A high-strength bolt snapped at the threads as an ironworker, Jimmy Jordan, used a torque wrench to tighten it into a steel plate connecting two massive girders. A piece of the broken bolt bounced off an overhang and split his lip open as he looked up.
It was January 2016, and Jordan was part of the team constructing the Tappan Zee Bridge replacement at the project’s main assembly site along the Hudson River in the Port of Coeymans, about 100 miles north of the bridge. Construction of the $3.9 billion twin span, which would ultimately be named after Gov. Mario M. Cuomo, had been under way for a little more than two years when Jordan’s injury led to a series of revelations that would call into question the new bridge's structural safety.
It would emerge that dozens of bolts had similarly broken at the port assembly site, an abnormally high number that indicated the potential for a very serious problem. Bolts also had been breaking on the assembled girders loaded onto barges, and even on some pieces already installed at the bridge — including some more than a year after they had been tightened into the plates that hold the girders together.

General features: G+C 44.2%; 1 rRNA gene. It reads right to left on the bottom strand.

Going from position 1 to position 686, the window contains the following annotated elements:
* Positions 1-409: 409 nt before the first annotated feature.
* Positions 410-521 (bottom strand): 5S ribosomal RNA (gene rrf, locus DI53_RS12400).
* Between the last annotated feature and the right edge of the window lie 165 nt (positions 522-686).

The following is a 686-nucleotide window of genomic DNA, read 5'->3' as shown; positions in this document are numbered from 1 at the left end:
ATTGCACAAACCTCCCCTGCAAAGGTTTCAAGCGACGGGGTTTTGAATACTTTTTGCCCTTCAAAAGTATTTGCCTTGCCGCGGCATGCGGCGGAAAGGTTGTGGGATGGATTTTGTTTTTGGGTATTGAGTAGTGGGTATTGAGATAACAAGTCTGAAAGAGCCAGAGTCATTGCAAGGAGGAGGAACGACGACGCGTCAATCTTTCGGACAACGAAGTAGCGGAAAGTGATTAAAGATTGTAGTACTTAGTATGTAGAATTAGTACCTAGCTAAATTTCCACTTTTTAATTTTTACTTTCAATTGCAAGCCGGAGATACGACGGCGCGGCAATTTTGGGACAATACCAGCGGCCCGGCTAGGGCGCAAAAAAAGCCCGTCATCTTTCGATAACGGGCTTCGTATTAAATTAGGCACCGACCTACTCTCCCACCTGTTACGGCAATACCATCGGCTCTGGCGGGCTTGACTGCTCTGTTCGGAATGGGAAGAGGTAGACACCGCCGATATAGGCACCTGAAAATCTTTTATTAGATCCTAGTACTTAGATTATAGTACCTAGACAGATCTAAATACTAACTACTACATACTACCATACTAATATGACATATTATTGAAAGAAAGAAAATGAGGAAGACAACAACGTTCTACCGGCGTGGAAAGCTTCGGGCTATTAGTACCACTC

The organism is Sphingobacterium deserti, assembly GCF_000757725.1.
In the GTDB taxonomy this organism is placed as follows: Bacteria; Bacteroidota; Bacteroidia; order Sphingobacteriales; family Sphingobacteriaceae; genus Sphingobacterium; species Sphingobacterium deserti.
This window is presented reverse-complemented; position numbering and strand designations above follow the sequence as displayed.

For structures like bridges and high-rises, experts say even a few broken bolts can weaken the immense splices and result in a catastrophic collapse.Despite the state’s knowledge of the situation, none of that was on the agenda when the 3.1-mile bridge was dedicated three years ago as Gov. Andrew M. Cuomo ceremoniously drove across it in a 1932 Packard convertible during the formal opening.